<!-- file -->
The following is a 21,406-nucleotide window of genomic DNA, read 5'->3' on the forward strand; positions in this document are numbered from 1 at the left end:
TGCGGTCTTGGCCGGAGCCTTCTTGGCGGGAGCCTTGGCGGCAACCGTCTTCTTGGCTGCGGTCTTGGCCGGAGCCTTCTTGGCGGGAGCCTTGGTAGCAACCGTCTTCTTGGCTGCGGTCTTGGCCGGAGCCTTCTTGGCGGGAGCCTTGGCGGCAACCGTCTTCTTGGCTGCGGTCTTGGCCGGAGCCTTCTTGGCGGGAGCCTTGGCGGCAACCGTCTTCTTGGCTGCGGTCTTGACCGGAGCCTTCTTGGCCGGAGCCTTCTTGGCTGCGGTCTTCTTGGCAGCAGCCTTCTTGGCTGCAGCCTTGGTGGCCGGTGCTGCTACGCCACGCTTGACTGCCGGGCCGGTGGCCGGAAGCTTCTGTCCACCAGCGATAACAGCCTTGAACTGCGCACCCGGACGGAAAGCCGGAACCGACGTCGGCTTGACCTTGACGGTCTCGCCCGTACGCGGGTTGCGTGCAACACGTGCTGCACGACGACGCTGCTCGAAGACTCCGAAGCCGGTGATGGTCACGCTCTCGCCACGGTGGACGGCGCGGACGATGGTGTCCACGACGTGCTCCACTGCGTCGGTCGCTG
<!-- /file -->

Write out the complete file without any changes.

The following is a 21,406-nucleotide window of genomic DNA, read 5'->3' on the forward strand; positions in this document are numbered from 1 at the left end:
TGCGGTCTTGGCCGGAGCCTTCTTGGCGGGAGCCTTGGCGGCAACCGTCTTCTTGGCTGCGGTCTTGGCCGGAGCCTTCTTGGCGGGAGCCTTGGTAGCAACCGTCTTCTTGGCTGCGGTCTTGGCCGGAGCCTTCTTGGCGGGAGCCTTGGCGGCAACCGTCTTCTTGGCTGCGGTCTTGGCCGGAGCCTTCTTGGCGGGAGCCTTGGCGGCAACCGTCTTCTTGGCTGCGGTCTTGACCGGAGCCTTCTTGGCCGGAGCCTTCTTGGCTGCGGTCTTCTTGGCAGCAGCCTTCTTGGCTGCAGCCTTGGTGGCCGGTGCTGCTACGCCACGCTTGACTGCCGGGCCGGTGGCCGGAAGCTTCTGTCCACCAGCGATAACAGCCTTGAACTGCGCACCCGGACGGAAAGCCGGAACCGACGTCGGCTTGACCTTGACGGTCTCGCCCGTACGCGGGTTGCGTGCAACACGTGCTGCACGACGACGCTGCTCGAAGACTCCGAAGCCGGTGATGGTCACGCTCTCGCCACGGTGGACGGCGCGGACGATGGTGTCCACGACGTGCTCCACTGCGTCGGTCGCTG